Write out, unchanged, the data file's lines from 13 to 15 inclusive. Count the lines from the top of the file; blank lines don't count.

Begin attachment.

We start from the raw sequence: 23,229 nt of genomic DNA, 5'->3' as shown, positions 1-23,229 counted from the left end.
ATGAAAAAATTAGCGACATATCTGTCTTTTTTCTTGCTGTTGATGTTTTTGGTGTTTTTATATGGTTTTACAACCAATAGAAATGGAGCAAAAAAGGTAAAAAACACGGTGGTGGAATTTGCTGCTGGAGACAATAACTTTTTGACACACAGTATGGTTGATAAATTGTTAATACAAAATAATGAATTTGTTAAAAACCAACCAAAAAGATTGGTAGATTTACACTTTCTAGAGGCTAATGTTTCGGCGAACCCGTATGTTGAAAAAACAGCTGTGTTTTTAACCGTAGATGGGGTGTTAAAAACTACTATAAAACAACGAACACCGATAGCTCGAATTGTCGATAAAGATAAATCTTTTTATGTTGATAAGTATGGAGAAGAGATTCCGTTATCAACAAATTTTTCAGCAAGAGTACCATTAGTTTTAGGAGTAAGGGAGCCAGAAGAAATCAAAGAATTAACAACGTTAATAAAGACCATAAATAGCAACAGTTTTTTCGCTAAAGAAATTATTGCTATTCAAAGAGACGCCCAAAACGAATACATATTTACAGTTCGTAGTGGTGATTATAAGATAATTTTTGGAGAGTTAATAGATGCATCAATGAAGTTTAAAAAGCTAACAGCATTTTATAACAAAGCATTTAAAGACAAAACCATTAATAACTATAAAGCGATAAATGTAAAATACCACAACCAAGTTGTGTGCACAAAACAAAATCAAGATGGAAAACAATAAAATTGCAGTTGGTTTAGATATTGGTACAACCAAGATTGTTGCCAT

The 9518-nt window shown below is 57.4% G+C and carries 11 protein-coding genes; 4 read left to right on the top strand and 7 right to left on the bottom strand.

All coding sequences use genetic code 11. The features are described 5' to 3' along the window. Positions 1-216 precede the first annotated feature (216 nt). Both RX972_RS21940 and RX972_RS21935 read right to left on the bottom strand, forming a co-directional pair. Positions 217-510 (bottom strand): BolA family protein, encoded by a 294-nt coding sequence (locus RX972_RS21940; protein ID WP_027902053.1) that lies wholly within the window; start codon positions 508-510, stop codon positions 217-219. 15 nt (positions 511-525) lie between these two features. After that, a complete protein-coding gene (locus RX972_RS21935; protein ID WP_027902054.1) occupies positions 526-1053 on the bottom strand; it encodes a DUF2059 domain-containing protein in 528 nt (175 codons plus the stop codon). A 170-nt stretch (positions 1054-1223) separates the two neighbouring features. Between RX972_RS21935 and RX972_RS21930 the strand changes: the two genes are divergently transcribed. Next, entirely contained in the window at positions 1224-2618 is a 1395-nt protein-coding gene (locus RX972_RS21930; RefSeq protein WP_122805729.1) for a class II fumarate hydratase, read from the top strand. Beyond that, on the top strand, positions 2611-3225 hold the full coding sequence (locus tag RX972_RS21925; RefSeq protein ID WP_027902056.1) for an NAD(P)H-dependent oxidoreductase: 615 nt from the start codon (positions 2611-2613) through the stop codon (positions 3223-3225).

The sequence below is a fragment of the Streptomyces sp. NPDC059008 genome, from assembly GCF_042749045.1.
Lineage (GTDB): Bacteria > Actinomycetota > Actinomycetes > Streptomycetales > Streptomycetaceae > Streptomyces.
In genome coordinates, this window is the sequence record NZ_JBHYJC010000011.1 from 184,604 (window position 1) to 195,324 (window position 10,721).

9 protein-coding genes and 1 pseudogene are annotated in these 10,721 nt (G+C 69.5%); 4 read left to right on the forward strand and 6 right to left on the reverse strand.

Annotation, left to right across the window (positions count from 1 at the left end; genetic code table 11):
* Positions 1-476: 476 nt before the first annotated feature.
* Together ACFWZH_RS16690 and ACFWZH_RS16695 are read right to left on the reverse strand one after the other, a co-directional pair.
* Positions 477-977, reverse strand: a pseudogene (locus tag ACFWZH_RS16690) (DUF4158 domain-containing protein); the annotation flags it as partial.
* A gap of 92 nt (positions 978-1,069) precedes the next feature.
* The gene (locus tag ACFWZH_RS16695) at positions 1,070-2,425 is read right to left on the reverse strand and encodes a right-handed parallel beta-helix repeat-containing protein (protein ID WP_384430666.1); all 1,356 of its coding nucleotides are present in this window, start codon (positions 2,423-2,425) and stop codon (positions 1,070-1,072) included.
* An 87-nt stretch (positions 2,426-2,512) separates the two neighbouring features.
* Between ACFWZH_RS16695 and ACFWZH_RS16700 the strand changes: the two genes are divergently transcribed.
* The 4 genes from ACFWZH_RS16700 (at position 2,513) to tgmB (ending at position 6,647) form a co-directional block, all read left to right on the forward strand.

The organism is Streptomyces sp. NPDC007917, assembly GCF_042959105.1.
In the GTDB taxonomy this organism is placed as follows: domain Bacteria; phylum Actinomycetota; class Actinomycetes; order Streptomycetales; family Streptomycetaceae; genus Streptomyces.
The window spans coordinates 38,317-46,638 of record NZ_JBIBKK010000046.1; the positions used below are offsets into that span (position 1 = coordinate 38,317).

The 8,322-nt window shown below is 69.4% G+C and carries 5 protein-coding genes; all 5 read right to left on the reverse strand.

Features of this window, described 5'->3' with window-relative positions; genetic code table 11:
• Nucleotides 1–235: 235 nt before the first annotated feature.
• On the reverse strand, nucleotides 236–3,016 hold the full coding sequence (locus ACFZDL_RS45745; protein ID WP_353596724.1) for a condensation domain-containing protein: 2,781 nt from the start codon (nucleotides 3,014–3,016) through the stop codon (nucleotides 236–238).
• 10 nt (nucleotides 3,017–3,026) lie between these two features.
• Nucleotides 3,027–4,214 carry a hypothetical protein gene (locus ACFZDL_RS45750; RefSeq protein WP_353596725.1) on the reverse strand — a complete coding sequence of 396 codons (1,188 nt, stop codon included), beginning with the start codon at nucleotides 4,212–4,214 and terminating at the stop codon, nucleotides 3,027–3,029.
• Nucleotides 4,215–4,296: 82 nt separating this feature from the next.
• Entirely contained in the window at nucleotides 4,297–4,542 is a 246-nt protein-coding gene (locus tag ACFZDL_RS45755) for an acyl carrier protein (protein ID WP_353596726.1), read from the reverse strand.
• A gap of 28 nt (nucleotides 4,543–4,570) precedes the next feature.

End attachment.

* A gap of 92 nt (positions 978-1,069) precedes the next feature.
* The gene (locus tag ACFWZH_RS16695) at positions 1,070-2,425 is read right to left on the reverse strand and encodes a right-handed parallel beta-helix repeat-containing protein (protein ID WP_384430666.1); all 1,356 of its coding nucleotides are present in this window, start codon (positions 2,423-2,425) and stop codon (positions 1,070-1,072) included.
* An 87-nt stretch (positions 2,426-2,512) separates the two neighbouring features.